My connection with Kenmore High School is tighter than most alumni. My mother was a secretary there in the 1950’s. It was a job she dearly loved, however she chose to give it up when she became pregnant with her only child (bonus points if you can guess his name). She often lamented that her old high school had been closed in the early 80's. I used to consider these comments as just the aimless ramblings of an old person, needlessly yearning for days gone by. Ironically, I am now the same exact age as my mother was when they closed her school. Suddenly, those ramblings are not so aimless and I yearn. Yes, I yearn.
Sadly, the first line of the alma mater is “Oh Kenmore High forever”. Well, now that’s a lie. Thanks, you bastards. Now we need a new song. Maybe one titled “My School Was Gone”. No, that sounds too close to “My City Was Gone” and that song was written about a totally different place, what city was it? Oh, Oh, Oh ….. Uh, Chrissie Hynde, could you please write a fourth verse, “I went back to Ohio, but my school was gone”.
My gratitude to this school runs so deep. I received a tremendous education there, of much more value to me than I could ever realize at the time. What America provides you is opportunity and Kenmore High School gave me the opportunity to thrive, and I took it and ran. First, at the University of Akron where I was the top Marketing student my senior year (“line up behind me, you suburban kids”) and then in the business world. I’m not sure how high I stand on this corporate ladder, but be certain, the first rung is painted red and black. Just as important, as mentioned previously, my humor writing began in a classroom there and ultimately lead to me being an author.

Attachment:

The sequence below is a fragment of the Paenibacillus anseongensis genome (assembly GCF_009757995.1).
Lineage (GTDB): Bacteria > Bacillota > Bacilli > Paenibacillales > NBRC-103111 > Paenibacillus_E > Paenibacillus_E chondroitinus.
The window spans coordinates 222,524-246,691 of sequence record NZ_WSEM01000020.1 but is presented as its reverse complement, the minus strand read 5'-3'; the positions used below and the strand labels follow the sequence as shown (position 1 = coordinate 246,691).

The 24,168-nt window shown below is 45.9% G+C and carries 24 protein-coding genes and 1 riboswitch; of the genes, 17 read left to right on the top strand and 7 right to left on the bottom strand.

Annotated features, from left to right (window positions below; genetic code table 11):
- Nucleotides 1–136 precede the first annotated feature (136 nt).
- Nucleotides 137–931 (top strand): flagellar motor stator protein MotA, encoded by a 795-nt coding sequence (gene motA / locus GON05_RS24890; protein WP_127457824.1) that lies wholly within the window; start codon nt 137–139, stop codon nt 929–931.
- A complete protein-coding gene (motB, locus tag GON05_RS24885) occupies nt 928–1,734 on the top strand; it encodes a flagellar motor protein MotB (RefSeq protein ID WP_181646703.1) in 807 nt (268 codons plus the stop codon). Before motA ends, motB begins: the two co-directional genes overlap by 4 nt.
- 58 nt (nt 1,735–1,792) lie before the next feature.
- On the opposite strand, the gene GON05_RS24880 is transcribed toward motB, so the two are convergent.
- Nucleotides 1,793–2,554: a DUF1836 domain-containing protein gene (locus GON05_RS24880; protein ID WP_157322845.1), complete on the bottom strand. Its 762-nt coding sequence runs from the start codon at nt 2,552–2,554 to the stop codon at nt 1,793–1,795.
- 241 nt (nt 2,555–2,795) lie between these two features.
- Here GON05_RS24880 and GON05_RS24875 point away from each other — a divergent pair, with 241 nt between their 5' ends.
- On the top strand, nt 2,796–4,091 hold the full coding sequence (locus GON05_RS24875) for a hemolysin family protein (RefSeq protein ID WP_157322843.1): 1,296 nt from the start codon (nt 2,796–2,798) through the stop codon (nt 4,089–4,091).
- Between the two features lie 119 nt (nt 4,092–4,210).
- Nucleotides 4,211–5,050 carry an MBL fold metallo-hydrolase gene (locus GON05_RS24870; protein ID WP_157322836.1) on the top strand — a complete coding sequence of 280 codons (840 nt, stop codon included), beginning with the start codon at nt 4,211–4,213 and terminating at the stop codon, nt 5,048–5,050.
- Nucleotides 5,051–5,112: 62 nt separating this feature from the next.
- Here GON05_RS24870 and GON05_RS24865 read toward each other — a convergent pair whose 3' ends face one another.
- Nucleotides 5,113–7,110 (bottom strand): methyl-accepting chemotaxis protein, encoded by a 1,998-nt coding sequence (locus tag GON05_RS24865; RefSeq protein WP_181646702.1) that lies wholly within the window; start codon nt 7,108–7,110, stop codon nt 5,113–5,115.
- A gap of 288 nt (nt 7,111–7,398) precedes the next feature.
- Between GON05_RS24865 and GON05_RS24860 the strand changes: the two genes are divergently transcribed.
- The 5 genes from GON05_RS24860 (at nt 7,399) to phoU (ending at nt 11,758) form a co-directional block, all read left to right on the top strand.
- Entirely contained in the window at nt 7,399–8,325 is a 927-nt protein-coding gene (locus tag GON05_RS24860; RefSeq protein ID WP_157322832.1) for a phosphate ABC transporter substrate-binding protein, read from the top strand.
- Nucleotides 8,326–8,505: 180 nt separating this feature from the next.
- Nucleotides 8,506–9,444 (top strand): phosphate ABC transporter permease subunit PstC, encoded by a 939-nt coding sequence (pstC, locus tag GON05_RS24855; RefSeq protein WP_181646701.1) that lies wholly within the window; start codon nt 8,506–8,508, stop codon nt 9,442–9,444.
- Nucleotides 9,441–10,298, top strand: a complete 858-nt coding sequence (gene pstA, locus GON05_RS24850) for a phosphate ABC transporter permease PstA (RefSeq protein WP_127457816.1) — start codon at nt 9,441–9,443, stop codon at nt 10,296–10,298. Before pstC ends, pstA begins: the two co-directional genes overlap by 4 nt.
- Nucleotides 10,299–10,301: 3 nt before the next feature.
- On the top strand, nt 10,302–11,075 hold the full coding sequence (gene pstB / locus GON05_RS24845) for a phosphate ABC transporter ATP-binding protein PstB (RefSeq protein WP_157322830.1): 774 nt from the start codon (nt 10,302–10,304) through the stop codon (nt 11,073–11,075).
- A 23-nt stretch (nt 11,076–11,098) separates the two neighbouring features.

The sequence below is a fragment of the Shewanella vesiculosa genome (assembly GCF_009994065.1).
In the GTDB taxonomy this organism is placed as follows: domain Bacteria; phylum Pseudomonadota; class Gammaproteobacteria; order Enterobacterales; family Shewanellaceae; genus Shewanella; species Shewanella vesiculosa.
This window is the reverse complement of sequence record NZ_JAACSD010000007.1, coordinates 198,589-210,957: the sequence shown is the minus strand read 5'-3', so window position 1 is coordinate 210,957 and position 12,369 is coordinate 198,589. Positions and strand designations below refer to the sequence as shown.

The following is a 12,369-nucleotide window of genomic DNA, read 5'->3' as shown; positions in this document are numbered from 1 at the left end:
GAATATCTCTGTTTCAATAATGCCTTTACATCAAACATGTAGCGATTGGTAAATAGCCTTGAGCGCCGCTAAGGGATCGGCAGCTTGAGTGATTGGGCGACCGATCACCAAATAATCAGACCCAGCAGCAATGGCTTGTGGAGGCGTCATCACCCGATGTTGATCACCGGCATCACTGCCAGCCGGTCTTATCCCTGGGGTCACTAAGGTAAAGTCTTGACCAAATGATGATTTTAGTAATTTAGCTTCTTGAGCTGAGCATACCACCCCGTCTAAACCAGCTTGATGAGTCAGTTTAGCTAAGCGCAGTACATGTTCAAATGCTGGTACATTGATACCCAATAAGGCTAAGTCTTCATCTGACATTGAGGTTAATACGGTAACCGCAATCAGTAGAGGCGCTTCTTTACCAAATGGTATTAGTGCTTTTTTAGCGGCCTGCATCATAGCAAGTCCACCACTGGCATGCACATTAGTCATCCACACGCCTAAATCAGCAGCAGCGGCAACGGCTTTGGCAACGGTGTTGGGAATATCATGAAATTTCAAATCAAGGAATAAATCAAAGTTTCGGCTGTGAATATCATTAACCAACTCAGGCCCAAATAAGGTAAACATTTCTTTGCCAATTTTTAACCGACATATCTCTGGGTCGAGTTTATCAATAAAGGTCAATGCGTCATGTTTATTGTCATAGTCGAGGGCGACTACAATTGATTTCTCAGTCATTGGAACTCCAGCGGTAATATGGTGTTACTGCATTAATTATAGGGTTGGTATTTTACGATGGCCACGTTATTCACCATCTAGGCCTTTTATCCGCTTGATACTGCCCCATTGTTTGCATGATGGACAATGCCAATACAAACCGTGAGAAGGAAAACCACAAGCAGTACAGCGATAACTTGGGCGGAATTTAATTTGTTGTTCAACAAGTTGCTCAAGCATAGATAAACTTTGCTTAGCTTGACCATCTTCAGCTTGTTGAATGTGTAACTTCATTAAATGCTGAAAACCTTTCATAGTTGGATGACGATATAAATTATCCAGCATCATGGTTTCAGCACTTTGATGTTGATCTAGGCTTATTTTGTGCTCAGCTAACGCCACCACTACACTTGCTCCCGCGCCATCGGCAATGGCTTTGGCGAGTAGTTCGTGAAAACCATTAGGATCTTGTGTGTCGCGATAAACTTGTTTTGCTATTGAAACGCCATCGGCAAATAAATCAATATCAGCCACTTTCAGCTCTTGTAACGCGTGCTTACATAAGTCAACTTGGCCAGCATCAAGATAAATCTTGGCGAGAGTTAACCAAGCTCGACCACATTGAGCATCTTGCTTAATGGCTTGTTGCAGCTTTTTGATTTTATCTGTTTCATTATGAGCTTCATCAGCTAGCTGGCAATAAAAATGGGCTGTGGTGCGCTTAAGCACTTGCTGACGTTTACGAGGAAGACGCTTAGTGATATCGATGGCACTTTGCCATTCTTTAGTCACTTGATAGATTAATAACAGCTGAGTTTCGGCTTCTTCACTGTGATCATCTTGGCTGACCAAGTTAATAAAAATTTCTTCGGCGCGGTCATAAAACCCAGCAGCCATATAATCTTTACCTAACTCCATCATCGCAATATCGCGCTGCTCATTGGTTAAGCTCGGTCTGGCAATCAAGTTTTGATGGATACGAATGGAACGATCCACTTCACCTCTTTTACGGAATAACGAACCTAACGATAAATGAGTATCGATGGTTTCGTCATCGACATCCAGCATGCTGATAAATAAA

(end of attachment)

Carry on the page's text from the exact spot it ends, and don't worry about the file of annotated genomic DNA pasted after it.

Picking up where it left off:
I desperately needed that great education, because as LeBron James said “In Northeast Ohio, nothing is given. Everything is earned. You work for what you have.” You may understand what his words mean with your head, I can feel what his words mean in my heart. And while LeBron is “Just a kid from Akron”, I will look out at the awesome scene from my hotel room, at a fancy resort where some group has flown me in to speak, and think to myself, “Not bad for a Kenmore kid”.
Now I have a deep, gut-wrenching pain. The agony you feel at the funeral of an old friend. A friend with whom you shared many great times, a friendship full of cherished memories. A friend who departed much too soon. The administrators who made this decision will claim the school died, I would argue they strangled it to death over many years. But what these highly-paid, educational poohbahs will never, ever, realize, is when you close this school, you are closing part of me. And for that, I will give you the bird. Rest in peace Kenmore High, rest in peace.
And three guys I admired it’s true
Senuta, Fortner and coach Wendschuh
They locked the door, the key they threw
The day the Cardinal died
And we were wailing
Bye, bye, school on Akron’s south side
Tried to study, got too bloody
And that spirit has died
Them Buckey boys passed the ball one last time
Saying this’ll be the day that we cry